XXIII. On Three Oaks of Palestine
Transactions of the Linnean Society of London
which I made last autumn in company with 3Ir. Hailbury, F.L.S., we paid especial attention to the oaks of that country which occurred on our route, in the hopes of being able to throw some light on their very intricate and confused history. The brief nature of our visit, and the necessity we were under of moving rapidly almost daily, and always on horseback, rendered it impossible to do more than obtain an accurate idea of the conimonest species only : of these one was all but ubiquitous, from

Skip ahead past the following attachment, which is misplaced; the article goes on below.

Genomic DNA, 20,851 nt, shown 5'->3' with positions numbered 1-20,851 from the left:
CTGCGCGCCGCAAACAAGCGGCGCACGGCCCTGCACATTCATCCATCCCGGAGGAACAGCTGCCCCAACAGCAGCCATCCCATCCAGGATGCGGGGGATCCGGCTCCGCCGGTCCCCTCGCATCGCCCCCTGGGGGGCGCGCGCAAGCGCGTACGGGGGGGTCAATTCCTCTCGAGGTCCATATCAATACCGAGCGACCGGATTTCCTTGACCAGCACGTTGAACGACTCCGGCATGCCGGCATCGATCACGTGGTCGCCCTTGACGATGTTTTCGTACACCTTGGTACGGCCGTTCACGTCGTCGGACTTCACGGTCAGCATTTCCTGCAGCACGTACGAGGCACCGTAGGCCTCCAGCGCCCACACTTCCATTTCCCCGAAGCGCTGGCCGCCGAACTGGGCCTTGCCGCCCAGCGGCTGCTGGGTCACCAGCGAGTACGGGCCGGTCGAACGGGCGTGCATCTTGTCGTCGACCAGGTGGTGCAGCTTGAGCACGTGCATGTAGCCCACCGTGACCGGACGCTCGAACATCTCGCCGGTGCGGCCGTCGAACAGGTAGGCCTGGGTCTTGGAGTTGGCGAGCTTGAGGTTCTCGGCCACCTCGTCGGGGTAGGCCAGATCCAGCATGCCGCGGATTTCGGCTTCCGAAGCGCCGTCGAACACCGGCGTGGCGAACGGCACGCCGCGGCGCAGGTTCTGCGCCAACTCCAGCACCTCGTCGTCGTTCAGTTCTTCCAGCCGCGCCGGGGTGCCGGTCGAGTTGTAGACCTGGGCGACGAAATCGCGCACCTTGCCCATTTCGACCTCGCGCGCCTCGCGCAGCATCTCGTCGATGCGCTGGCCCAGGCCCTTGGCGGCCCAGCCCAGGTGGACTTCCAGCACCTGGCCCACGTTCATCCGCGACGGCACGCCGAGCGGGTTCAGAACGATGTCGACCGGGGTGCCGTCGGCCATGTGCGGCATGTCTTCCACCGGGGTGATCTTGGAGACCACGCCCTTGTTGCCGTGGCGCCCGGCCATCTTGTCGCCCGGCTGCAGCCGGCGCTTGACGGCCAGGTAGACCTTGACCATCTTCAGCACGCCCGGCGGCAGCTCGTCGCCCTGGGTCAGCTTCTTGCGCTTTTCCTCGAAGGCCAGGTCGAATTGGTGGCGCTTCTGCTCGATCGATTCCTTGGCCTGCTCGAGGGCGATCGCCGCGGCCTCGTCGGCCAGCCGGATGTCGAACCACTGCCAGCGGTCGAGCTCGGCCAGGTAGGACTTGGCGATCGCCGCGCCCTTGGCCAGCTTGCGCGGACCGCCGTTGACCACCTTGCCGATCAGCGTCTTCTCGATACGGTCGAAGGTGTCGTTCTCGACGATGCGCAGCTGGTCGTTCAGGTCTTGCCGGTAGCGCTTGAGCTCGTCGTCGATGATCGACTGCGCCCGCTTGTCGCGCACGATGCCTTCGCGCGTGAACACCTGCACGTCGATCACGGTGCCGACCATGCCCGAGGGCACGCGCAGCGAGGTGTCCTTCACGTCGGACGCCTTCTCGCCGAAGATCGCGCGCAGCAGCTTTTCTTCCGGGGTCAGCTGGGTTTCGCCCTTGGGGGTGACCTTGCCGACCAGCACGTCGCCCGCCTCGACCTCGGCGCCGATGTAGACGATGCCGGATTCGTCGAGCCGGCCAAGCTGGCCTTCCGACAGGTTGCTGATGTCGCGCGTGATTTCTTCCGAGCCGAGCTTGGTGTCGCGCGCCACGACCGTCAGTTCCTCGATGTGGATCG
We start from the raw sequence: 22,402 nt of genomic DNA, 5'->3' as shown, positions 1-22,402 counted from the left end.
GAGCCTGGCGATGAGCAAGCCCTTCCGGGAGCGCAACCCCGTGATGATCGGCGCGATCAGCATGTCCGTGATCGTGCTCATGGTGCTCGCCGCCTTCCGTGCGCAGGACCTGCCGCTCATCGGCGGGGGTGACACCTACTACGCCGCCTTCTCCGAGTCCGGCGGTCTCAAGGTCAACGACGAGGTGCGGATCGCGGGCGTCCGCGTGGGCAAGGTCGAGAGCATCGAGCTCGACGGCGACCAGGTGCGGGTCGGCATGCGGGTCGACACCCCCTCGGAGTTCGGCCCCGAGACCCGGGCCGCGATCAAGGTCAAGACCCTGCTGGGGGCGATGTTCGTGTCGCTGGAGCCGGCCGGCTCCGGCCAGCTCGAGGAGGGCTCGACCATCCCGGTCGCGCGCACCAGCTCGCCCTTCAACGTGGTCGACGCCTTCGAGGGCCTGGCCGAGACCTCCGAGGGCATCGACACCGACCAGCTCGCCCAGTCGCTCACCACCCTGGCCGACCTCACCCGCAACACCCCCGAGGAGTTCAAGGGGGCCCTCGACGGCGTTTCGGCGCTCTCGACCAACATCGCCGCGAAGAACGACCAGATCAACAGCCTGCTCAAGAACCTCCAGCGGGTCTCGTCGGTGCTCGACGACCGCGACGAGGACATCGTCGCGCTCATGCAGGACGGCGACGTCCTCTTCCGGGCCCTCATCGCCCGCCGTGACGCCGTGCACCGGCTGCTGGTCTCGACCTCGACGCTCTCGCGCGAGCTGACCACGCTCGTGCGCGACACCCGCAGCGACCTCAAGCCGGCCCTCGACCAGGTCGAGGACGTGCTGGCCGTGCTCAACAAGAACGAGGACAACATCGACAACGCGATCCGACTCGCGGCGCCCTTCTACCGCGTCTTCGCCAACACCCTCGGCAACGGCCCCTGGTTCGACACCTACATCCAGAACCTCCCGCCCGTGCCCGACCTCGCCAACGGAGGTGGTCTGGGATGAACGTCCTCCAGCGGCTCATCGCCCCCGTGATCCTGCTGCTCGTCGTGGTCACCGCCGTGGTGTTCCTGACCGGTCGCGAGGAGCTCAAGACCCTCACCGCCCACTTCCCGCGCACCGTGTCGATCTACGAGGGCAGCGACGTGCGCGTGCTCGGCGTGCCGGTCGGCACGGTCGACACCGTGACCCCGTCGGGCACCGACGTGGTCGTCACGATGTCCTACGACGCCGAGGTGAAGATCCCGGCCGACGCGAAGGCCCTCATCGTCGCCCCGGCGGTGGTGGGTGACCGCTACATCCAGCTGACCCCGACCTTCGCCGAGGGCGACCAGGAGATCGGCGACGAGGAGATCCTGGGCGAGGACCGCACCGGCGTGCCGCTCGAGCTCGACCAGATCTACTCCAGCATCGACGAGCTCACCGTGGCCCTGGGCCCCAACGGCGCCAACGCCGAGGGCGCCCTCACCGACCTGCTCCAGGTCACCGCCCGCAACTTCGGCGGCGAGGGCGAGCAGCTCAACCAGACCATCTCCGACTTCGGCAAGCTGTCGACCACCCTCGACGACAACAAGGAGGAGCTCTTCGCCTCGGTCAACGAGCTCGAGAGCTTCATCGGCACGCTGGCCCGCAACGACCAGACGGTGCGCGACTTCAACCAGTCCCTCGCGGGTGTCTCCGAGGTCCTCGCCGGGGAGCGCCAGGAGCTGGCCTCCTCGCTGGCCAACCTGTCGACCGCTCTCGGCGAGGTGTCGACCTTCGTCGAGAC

... t ubiquitous, from the latitude of Tripoli to that of Hebron ; and two others appeared in such great abundance in various localities, that we have, I think, ohtained a clear conception of their limits of variation in Syria, and, by means of the specimens we procured, have identified them with those of other parts of the Mediterranean. There are QUercus pseztdococci$era, Desf., Q. Bgilops, L., and Q. infectoricl, L., of which three species I find that no fewer than thirteen have been made in Syria alone, and an equal, or probably a much greater number in Asia Minor and other parts of the Levant. To the following identifications I have been guided either by good specimens or by excellent plates, amongst the very best of both kinds of which evidence I mould especially indicate the Syrian and Taurian collections of Kotschy, and his superb folio fascicles entitled " Die Eichen Europa's und des Orients," the plates of which are unrivalled. 1. QUERCUS PSEUDO-COCCIFERA, Desf. Atlant. ii. p. 549.